Courses

The aim of this course is to help you further develop as a writer within the English speaking academic community by raising awareness of, practicing, and reflecting upon the conventions of written texts. In addition to addressing issues related to academic writing, the course will also focus on the other skills you...
Instructor: Thomas Rooney
Credits: 1.5
The course is divided into two parts: (i) the truth-valuational approach to logic; (ii) the quantified argument calculus.(i) The standard semantics for Predicate Logic and other formal systems is model-theoretic, using domains and interpretation functions to explain when a sentence is true, and with this theory of...
Instructor: Hanoch Ben-Yami
Credits: 2.0
The course gives an overview of key issues of ancient philosophy from the Presocratics to the Hellenistic Age. The course does not require or build on any specific previous knowledge of ancient philosophy. We will read and discuss a selection of texts from different authors and periods, focussing on their...
Credits: 2.0
This is an advanced course in the philosophy of mind, with connections to epistemology. The course presupposes familiarity with basic philosophical concepts in the philosophy of mind and epistemology. It focuses on the nature of belief, and its relationship to knowledge. The topic has a rich history and it's...
Instructor: Katalin Farkas
Credits: 4.0
The course intends to give a more or less systematic introduction to some of the main problems and their treatment in the late antique and medieval philosophy schools. The historical starting point is 176 AD, when Emperor Marcus Aurelius founded four chairs of philosophy in Athens, and the end of the period is set (...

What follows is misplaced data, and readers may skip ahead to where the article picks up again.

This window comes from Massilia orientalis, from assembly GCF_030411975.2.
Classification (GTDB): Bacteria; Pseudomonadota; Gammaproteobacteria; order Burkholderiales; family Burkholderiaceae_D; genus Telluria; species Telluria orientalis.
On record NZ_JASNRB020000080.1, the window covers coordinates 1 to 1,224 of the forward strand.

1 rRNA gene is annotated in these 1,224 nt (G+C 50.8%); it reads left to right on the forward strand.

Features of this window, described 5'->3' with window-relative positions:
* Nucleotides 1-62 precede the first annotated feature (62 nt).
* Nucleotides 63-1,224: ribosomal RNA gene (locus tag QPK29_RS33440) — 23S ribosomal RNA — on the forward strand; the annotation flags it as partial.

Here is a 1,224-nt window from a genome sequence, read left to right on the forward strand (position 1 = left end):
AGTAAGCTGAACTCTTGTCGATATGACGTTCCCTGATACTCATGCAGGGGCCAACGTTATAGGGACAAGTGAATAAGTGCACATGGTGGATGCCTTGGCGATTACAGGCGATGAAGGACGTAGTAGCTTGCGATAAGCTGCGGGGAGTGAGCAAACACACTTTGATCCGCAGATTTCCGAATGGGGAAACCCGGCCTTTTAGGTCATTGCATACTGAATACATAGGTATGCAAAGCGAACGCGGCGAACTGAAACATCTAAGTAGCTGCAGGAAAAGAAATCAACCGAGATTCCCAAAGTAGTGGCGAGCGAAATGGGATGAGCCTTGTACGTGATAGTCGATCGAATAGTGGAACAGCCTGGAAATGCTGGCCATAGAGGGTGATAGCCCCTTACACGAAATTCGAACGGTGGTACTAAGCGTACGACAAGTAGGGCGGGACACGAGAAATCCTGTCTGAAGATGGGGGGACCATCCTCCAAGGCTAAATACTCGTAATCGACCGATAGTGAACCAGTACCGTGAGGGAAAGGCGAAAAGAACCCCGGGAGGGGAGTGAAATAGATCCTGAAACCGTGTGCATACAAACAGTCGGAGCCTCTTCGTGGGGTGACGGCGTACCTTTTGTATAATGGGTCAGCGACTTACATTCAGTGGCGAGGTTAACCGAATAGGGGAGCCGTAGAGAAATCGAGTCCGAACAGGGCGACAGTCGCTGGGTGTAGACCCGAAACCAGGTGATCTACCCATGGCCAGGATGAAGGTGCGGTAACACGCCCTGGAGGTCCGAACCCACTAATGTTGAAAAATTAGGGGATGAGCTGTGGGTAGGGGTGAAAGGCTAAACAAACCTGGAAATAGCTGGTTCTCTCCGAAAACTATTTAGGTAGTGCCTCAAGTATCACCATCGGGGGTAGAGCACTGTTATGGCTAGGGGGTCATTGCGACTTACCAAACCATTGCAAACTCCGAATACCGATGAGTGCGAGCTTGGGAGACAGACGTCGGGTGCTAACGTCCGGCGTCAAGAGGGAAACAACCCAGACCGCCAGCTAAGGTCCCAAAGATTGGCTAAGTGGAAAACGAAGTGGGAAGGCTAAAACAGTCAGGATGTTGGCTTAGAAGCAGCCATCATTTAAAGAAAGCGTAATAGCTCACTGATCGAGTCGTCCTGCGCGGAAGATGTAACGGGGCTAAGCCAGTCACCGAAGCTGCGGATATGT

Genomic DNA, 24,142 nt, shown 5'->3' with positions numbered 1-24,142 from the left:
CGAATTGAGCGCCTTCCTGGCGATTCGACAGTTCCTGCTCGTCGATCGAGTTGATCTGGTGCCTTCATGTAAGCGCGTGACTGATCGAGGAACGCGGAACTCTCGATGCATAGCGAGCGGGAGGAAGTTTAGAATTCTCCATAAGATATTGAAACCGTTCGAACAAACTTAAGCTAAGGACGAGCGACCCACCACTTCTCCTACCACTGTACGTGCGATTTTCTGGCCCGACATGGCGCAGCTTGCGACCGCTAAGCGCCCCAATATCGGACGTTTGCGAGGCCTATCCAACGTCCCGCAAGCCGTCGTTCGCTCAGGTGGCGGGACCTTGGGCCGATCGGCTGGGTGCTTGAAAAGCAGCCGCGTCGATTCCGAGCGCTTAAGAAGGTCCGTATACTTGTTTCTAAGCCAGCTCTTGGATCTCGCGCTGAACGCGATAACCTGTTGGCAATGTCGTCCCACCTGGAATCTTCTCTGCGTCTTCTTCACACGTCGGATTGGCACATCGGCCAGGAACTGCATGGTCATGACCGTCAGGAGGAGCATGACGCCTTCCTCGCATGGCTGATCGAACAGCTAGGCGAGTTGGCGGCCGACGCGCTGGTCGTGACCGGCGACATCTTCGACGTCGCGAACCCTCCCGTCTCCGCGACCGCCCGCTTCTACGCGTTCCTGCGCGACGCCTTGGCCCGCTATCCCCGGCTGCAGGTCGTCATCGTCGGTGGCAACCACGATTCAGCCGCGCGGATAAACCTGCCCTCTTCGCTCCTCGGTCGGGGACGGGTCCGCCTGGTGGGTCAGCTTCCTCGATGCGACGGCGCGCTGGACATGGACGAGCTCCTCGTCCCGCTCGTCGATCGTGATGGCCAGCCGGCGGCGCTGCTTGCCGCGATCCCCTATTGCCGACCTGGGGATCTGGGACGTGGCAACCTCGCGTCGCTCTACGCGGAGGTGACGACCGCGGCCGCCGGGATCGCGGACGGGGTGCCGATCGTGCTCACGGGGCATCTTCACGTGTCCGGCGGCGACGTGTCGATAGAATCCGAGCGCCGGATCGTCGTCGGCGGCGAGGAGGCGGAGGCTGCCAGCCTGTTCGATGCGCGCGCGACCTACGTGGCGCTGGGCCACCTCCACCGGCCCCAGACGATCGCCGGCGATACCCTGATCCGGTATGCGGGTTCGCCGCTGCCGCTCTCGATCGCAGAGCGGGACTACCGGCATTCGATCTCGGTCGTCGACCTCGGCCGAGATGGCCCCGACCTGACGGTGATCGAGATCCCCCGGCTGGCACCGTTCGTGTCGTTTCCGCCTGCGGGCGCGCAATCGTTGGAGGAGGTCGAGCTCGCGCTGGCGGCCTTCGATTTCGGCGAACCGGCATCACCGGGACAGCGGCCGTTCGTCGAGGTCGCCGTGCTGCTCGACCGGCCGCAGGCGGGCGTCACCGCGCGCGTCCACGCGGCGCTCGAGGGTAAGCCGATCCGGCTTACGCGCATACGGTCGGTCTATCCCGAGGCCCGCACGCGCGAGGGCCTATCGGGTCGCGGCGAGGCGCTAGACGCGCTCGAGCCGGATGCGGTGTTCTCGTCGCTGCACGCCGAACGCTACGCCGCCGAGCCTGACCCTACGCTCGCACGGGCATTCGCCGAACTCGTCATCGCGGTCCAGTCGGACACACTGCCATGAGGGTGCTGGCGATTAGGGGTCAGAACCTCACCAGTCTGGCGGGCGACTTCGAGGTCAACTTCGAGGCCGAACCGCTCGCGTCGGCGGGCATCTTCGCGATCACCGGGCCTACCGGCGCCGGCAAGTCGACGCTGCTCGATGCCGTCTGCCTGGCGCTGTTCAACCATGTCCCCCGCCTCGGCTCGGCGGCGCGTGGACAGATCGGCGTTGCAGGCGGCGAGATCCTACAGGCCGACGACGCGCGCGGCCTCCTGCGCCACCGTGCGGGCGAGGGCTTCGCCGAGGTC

Credits: 4.0
How can cognitive science inform policy-making? Can policy be improved by taking findings of cognitive science into account?            Traditional policy making assumes that citizens are rational agents who always take the best decisions for themselves. Yet, findings in behavioral economics and cognitive psychology...
Instructor: Christophe Heintz
Credits: 2.0
Mind and matter don’t seem to fit in the same world; this is the essence of the mind-body problem. Space-filling solid stuff doesn’t seem to belong with invisible inner-experiencing. The neural processing of the brain is best known through third-person scientific investigation; whilst the subjective first-person...
Instructor: Philip Goff
Credits: 2.0
The course addresses both low-profile but very important strands in continental philosophy, like mainstream phenomenology and early hermeneutics, and the high-profile tradition marked by a sharp contrast with analytic approaches. Some of the main ideas in the later tradition to be discussed are: the idea that the very...
Instructor: Nenad Miscevic